There is an annual limit on the total amount of pension contributions that each person can make without incurring a tax charge (this includes employer and employee contributions). This is called the Annual Allowance. Where the total employer and/or individual contribution exceeds the Annual Allowance a tax charge will apply. Depending on your taxable income the excess pension savings can be charged to tax in whole or in part at 45%, 40% or 20%.

It may be possible for contributions in excess of the Annual Allowance to be paid in some circumstances under the rules which allow unused Annual Allowance from the three previous tax years to be brought forward and added to the current year’s Annual Allowance.

Past performance is not a reliable indicator of future results

Bymapfinancesadmin

Personal Pensions

Personal Pension Plans (PPP) have now been around since mid-1988. They were introduced by the UK government to enable the self-employed, and employees working for companies not operating a group pension scheme, to build up a pension fund for retirement.

PPPs are money purchase schemes with contributions receiving tax relief. An employer may contribute to an individual’s PPP. Such plans can move with individuals when they change jobs, as it is personal to them.

To be eligible to invest in a PPP and receive tax relief on personal contributions, an individual investor must be under 75 years of age, and resident in the UK (there are some exemptions for individuals who work for the UK Government or have left the UK in the last few years).

Contributions can also be made by your employer or a third party e.g. parent or spouse. The minimum contribution will vary between providers but is usually around £20 per month and they can be stopped and started at any time.

Given the many tax advantages available with regard to funding a personal pension, there are limits to the tax-relievable contributions that can be paid. Individuals are able to make contributions of up to the greater of £3,600 or 100% of their annual earnings to all of their pensions each tax year and receive tax relief on them.

There is an annual limit on the total amount of pension contributions that each person can make without incurring a tax charge (this includes employer and employee contributions). This is called the Annual Allowance. Where the total employer and/or individual contribution exceeds the Annual Allowance, a tax charge will apply.

The rate of tax will be determined by your taxable income in the tax year. It may be possible for contributions in excess of the Annual Allowance to be paid in some circumstances under the rules which allow unused Annual Allowance from the three previous tax years to be brought forward and added to the current year’s Annual Allowance.

Past performance is not a reliable indicator of future results

Bymapfinancesadmin

Why Accountants should do Tax Planning

As an accountant myself, I know that many accountants don’t want to stray into the financial advice market in case it goes wrong. It doesn’t need to be as black and white as that though.

When doing clients’ accounts and tax returns, it is easy enough for an accountant to recommend that someone see an Independent Financial Adviser (IFA) and potentially concentrate on pensions. You may have noticed when doing their accounts, that their tax bill has increased, and just about the only way to reduce that is contributions into pensions. This means you are at least helping your clients whilst not actually giving advice. They get the best of both worlds and is something that you won’t be held accountable for, but may get an income yourself from.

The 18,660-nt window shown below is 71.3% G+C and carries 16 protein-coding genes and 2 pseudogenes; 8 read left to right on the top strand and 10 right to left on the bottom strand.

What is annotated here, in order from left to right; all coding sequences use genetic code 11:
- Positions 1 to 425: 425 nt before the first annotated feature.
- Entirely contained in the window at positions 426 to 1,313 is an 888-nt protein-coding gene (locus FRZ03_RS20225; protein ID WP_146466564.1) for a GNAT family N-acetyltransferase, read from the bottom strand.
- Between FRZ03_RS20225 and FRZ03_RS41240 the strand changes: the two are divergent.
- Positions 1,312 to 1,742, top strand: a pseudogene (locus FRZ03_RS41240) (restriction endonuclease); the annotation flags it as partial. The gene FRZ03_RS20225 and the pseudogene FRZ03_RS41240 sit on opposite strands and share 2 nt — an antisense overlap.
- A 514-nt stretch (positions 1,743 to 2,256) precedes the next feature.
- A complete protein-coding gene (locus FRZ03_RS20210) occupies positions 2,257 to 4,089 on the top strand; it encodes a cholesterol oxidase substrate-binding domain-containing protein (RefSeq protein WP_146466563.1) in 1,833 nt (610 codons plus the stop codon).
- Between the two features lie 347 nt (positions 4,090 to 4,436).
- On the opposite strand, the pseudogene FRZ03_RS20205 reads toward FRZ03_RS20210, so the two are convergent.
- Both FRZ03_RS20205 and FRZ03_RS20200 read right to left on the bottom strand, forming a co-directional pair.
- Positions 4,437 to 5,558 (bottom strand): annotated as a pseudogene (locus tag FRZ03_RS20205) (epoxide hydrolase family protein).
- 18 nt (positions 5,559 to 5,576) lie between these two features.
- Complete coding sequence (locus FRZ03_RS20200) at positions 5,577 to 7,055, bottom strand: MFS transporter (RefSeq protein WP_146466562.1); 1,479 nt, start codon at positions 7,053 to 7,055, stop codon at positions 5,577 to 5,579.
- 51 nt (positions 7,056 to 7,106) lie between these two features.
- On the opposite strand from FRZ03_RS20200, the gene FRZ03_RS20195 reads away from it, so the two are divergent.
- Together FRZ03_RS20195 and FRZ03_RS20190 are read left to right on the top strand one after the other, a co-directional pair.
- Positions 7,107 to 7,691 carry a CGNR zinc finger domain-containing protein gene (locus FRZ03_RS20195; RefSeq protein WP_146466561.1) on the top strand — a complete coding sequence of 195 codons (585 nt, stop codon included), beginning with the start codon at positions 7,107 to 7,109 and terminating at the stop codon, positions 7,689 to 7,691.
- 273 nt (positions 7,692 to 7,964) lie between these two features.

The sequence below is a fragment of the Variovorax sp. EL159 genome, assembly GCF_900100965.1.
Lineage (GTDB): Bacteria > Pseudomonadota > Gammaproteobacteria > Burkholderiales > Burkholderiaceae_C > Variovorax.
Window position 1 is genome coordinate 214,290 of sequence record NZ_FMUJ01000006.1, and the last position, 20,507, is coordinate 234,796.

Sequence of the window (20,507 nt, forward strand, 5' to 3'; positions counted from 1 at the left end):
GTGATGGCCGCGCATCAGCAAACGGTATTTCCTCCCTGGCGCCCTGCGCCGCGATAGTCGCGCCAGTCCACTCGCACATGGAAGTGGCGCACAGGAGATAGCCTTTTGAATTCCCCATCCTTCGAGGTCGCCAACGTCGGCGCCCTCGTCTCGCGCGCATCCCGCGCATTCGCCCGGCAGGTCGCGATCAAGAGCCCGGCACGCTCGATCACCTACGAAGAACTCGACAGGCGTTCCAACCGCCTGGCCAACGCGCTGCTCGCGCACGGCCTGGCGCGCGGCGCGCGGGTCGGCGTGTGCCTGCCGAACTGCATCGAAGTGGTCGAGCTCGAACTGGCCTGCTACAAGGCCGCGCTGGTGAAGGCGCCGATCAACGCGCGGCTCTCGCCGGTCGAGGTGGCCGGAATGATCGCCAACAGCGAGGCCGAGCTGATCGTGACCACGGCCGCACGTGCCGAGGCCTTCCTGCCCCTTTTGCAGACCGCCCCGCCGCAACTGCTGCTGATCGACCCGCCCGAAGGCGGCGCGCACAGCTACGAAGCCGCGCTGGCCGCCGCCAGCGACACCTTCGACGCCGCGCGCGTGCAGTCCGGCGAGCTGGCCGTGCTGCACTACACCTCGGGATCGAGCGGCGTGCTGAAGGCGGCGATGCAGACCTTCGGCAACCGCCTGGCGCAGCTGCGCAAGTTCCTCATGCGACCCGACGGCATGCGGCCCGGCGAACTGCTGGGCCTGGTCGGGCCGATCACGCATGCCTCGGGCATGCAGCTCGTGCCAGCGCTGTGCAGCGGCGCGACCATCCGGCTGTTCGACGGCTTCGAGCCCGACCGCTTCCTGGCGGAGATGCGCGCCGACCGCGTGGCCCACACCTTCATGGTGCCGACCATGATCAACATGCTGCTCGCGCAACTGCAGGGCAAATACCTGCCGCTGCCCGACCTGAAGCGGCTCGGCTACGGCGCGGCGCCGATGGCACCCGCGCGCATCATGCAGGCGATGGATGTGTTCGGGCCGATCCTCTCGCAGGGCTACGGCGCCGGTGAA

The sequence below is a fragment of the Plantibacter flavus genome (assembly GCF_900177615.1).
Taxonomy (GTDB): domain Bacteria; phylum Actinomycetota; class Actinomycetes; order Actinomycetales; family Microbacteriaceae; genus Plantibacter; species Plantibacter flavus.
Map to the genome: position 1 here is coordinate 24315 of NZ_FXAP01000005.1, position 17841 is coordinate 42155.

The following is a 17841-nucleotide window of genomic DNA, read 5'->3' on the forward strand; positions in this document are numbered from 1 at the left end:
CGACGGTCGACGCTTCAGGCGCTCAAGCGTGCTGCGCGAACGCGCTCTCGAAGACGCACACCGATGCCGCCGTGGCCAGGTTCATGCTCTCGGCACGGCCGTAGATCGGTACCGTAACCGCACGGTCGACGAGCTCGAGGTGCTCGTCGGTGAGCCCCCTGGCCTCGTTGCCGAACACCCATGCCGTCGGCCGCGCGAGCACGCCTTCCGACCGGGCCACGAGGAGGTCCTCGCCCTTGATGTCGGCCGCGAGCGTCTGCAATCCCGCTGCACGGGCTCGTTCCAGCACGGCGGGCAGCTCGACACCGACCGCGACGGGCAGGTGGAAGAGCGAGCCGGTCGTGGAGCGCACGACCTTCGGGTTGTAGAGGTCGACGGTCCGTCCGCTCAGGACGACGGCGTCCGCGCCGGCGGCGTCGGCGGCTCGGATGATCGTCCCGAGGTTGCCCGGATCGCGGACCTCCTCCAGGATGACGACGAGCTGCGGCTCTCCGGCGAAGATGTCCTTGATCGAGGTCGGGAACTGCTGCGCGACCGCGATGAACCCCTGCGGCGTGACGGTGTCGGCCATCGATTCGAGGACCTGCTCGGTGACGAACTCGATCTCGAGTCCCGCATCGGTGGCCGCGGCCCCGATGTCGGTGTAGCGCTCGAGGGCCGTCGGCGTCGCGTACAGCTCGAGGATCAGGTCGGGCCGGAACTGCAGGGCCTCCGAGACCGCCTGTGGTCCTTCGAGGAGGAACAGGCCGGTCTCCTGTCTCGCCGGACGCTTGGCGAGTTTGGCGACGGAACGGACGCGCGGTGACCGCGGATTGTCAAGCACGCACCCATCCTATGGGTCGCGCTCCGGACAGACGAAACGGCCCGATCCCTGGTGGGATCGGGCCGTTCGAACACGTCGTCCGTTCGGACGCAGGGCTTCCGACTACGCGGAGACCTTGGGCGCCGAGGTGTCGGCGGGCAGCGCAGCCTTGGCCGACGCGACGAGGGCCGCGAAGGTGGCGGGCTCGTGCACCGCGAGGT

Accountants today should only recommend independent advisers, and that’s what MAP are. Moreover, the way we do our investing process keeps it that way, because we don’t outsource our investment process. What we invariably do for each client is invest in a spread of 10 investment funds through an investment platform, and then monitor those funds quarterly thereafter to ensure the client is always invested in funds on our approved Recommended Funds List.

In other words, we don’t let things drift, which is important when doing anything like this. Most people – even those that do their own investing – will treat investing as a one-off exercise, when in fact it needs to be a continuous exercise. MAP looks at all the funds that clients use every quarter, and if we are not happy with any fund, we will look to switch to others that we are happy with; so it is constant reviewing.

What could be better for your clients than using this kind of process, and your clients will love you for recommending this to them. They will then feel you are really looking after them with this kind of recommendation, and this will increase loyalty and client retention. Bear in mind we will also give you a percentage of the initial fee so that you can benefit from this as well as your client, and enable you to build an additional income stream for your business.

If you would like to find out more information or would like to start investing today, please contact Money Advice & Planning Ltd on 0345 241 1808 or e-mail us at enquiries@mapfinances.co.uk.

The material is for general information only and does not constitute investment, tax, legal or other form of advice. You should not rely on this information to make (or refrain from making) any decisions. Links to external sites are for information only and do not constitute endorsement. Always obtain independent professional advice for your own particular situation. Money Advice & Planning Ltd is authorised and regulated by the Financial Conduct Authority.